In short, he infers, the Republican coalition faces a dim future.  One factor that he has identified facing Republicans is the religiously unaffiliated population—young people who, according to an evangelical poll, have pulled away from “present day Christianity” because they see much of it as being anti-gay, judgmental, and hypocritical.  And they’re pretty firm in those opinions.  Eighty-five to ninety-one percent feel that way.

Jones cites Russel Moore, the leader of the Southern Baptist Convention’s Ethics and Religious Liberty Commission, who has suggested it is time for Christians, as Jones puts it, “to relinquish their status as defenders of a lost consensus” (on such things as gay marriage) and “rally around a more limited movement to maintain their traditional view of marriage within their own communities.”  Jones says Moore’s position is a beginning of the “religious liberty” movement that “individuals should be able to carry religious objections from their private life into their public roles as service providers, business owners, and even elected officials.”   He refers to the movement as “a desperate attempt to fight the lost war by other means.”

Jones also looks at the rise of the Black Lives Matter movement, desegregation of churches and of communities, racial justice (“why is desegregation so difficult?” he asks), and other factors on which WCA is divided and trying to maintain old values in a world that is creating new ones.

So what’s the answer?   He digs into Elizabeth Kübler-Ross’ On Death and Dying: What the Dying have to Teach Doctors, Nurses, Clergy, and Their Own Families, published in 1969.  She identifies the five stages of grief that people go through when facing an end: denial, anger, bargaining, depression, and acceptance.  Jones says those stages are useful in understanding what is happening with White Christian America, both mainliners and evangelicals.  In his forty-page final chapter, he examines how both branches of WCA are dealing with those five stages.

Jones says mainline Christians are moving—although not smoothly—toward “a distinctive theological and ecclesiastical vision, driven by the need to come to terms with the death of White Christian America,” while evangelicals are divided. One branch acknowledges “their vision of a robust white evangelical world will have to be tempered” while still resisting “the full implications of its demise.”  He cites Baptist minister and professor of Christian ethics David Gushee, who appeals to evangelicals to abandon “past conspiracy theories, demagoguery, single-issue voting, partisan seductions, mudslinging, and God-and-country conflations and confusions” and to take part in a fully pluralistic society without being tempted to reach for (as Jones puts it), “domination and sectarianism, each of which is driven by nostalgia for a lost Christian America.”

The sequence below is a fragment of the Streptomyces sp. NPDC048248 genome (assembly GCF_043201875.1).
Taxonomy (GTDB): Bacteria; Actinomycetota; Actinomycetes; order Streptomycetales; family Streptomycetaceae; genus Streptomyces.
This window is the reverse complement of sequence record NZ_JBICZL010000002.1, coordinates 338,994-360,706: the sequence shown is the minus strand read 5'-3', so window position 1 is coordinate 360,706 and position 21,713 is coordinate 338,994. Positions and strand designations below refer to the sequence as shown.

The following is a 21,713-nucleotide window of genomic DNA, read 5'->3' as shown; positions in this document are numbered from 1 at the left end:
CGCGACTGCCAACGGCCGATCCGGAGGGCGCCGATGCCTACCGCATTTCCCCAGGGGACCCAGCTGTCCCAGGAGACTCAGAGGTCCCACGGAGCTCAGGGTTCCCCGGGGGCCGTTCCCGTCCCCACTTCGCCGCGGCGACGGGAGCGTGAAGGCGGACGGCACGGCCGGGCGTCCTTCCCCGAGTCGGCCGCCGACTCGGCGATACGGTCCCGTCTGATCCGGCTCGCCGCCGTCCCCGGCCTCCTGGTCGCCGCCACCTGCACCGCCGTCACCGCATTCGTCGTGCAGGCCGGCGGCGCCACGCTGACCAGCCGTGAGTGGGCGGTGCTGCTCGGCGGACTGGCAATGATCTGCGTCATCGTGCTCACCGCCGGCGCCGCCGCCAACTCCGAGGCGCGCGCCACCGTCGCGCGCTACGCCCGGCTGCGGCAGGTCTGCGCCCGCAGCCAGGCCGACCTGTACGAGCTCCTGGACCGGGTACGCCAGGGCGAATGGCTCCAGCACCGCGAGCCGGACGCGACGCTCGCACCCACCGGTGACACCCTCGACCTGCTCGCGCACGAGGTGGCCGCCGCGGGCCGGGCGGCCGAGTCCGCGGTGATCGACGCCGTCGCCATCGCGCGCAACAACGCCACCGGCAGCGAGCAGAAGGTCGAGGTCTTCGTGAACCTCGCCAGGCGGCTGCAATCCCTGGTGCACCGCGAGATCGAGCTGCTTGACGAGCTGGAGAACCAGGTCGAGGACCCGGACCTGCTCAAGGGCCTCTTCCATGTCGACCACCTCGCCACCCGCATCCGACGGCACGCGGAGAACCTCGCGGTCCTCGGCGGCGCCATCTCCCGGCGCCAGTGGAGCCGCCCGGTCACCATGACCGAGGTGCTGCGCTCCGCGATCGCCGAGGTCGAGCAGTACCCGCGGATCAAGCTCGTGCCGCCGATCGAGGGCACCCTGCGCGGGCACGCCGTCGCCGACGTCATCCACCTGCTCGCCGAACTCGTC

Jones sees a future for Christianity in shaping the character of our country.  But he says it must recognize its past failings and its new possibilities in a world that will be shaped by today’s younger generation.

As National Catholic Reporter writer Maureen Fiedler put it last month, “Welcoming racial and religious diversity is now a political imperative as well as a religious calling.” (

After reading this book, we think we understand the trends that have led the Missouri legislature’s majority to become embroiled in some of the hot-button issues it spends too much time working on while ignoring greater issues that affect the lives of our population as a whole.  But we also realize it is unrealistic to think that this year’s elections will produce any significant change in the attitudes of our Missouri lawmakers.   Jones’ book suggests there is hope for an eventual realization that resisting the coming changes to our society out of a “nostalgia for a lost Christian America,” rather than focusing on shaping those changes in a positive and inclusive manner, might be politically profitable in the short run but sad and wasted effort in the face of inevitability.

Depending on your faith perspective, you might or might not enjoy reading this book.  But we think it will add a dimension to your understanding of where we are, where we’ve been, and where we are going, particularly in the proposed laws we’re likely to see in the legislature next year.

Robert P. Jones, The End of White Christian America, New York, Simon & Schuster, 2016.  309 pages.